The Climate Clock is Ticking: Time has Come for Agroecology  

27 Mar 2023


The 6th  Intergovernmental Panel on Climate Change (IPCC) report delivers a “final warning”, underlining the urgency of action and the importance of sustainable diets in the fight against the climate crisis. 

The IPCC, which made public its latest findings on March 20, has made its message loud and clear: we must act now if we want to change the course of the climate crisis.  

Rising greenhouse gas emissions are pushing the world to the brink of irrevocable damage that only swift and drastic action can avert. The report highlights the importance of keeping global warming below 1.5 degrees above pre-industrial levels, and how the world’s inaction has made the challenge even greater: “More than a century of burning fossil fuels as well as unequal & unsustainable energy & land use has led to global warming of 1.1°C above pre-industrial levels.”. In recent years we have already felt the effects of the climate crisis: extreme weather events caused by climate breakdown have caused countless deaths through heatwaves, droughts, floods and fires.This has driven millions of people into hunger, and led to “increasingly irreversible losses” in vital ecosystems. 

We are on the brink of the cliff, but we can still make a U-turn. For this to happen, the IPCC’s report details several possible solutions: rethinking cities, managing crops sustainably, investing in sustainable food systems and agroecology, and protecting 30-50% of land, fresh water, and oceans. The report also highlights the importance of increasing climate funding, which is currently insufficient, especially in developing economies, and introducing just and equitable policies.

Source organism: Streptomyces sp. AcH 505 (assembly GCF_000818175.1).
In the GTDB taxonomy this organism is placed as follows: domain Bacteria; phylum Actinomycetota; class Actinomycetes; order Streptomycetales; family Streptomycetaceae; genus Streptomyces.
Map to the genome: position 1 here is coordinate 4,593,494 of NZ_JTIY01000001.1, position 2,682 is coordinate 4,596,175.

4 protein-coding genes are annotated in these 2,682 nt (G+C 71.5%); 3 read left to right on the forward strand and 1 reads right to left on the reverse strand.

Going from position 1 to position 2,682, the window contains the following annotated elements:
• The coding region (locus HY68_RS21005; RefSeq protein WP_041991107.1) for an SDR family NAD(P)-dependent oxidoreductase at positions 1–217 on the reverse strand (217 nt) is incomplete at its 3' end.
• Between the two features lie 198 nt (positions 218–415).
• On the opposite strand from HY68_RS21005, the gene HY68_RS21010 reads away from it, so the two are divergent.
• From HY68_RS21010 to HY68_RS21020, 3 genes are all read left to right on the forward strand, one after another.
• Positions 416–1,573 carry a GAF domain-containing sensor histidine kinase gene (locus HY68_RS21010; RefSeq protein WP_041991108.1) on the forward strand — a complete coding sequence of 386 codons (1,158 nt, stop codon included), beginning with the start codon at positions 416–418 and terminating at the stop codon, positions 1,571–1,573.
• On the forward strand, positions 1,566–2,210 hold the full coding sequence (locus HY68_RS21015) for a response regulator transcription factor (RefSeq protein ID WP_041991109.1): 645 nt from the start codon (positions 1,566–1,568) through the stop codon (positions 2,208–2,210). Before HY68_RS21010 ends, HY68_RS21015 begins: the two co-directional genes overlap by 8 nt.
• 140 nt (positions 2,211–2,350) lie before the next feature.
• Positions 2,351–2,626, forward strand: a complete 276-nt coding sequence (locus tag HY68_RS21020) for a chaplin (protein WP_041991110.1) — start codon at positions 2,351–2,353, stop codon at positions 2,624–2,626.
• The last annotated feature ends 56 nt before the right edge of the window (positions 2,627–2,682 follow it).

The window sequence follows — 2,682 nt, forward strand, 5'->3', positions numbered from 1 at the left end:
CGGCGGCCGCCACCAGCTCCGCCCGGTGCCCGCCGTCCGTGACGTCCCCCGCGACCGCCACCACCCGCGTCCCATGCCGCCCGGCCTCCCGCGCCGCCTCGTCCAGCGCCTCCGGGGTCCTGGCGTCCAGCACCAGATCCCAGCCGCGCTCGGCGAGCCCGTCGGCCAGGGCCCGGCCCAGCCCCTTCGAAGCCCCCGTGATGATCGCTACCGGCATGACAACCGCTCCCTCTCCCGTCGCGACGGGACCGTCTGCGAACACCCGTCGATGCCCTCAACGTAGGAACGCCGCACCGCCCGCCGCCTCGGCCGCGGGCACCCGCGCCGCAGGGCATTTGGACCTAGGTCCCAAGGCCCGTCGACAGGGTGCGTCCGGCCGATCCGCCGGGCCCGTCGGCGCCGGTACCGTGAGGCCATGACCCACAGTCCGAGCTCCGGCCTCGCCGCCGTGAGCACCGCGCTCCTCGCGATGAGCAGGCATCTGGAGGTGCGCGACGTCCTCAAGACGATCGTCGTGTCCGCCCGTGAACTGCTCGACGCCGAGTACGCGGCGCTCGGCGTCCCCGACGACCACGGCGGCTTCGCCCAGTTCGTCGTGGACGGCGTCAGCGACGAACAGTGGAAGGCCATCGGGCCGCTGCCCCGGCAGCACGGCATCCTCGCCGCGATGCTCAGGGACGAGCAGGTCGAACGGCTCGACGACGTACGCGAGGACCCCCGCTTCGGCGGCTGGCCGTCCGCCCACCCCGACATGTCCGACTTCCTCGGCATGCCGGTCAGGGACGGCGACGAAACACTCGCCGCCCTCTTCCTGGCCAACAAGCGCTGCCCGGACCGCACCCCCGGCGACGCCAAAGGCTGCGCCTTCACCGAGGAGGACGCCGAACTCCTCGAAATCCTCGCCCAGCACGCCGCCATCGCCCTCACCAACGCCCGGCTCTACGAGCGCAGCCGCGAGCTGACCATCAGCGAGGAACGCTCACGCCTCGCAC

The IPCC has specifically endorsed agroecology as a climate solution, together with the empowerment of local communities with “the potential to strengthen resilience to climate change with multiple co-benefits.”. What’s more, the IPCC chair also stated that“a shift to sustainable healthy diets can help fight climate change”. 

At Slow Food, we know that the only possible way to overturn a food system that plunders natural resources (starting with water and the soil) and degrades food sovereignty is to transition towards agroecology. Agroecology is not just  a set of agricultural practices but a vision and that focuses on biodiversity, the conservation of ecosystems, and the skills and needs of communities. It is a model that can ensure long-term food security for everyone.  

The globalized, industrial food production system takes a high toll on natural resources, causing soil erosion, water pollution and habitat loss for wild species. The protection and development of small- and medium-scale food production and local economies is thus vital. Local food production systems have the advantage of supplementing healthy, nutritious food with social responsibility, ecological benefits, the reduction or elimination of synthetic chemical products, and the safeguarding of traditional techniques and knowledge. Local food is fresher, protects local varieties and species, travels fewer miles and requires less packaging. It also allows producers and consumers access to better information and greater control over production and distribution systems.  

So, what are we waiting for? The climate crisis is at our door, but agroecology is ready to answer it and lead the way to a brighter future!  

What is the IPCC AR6 synthesis report? 

The fourth and final instalment of the sixth assessment report (AR6) by the Intergovernmental Panel on Climate Change, the body of the world’s leading climate scientists, is the synthesis report, so called because it draws together the key findings of the preceding three main sections. Together, they make a comprehensive review of global knowledge of the climate. 

The first three sections covered the physical science of the climate crisis, including observations and projections of global heating, the impacts of the climate crisis and how to adapt to them, and ways of reducing greenhouse gas emissions. They were respectively published in August 2021, February, and April 2022 respectively. 

The synthesis report also includes three other shorter IPCC reports published since 2018, on the impacts of global heating of more than 1.5C above pre-industrial levels, climate change and land, and climate change and the oceans and cryosphere (the ice caps and glaciers). 


 Read the report here

Picture credits: IPCC

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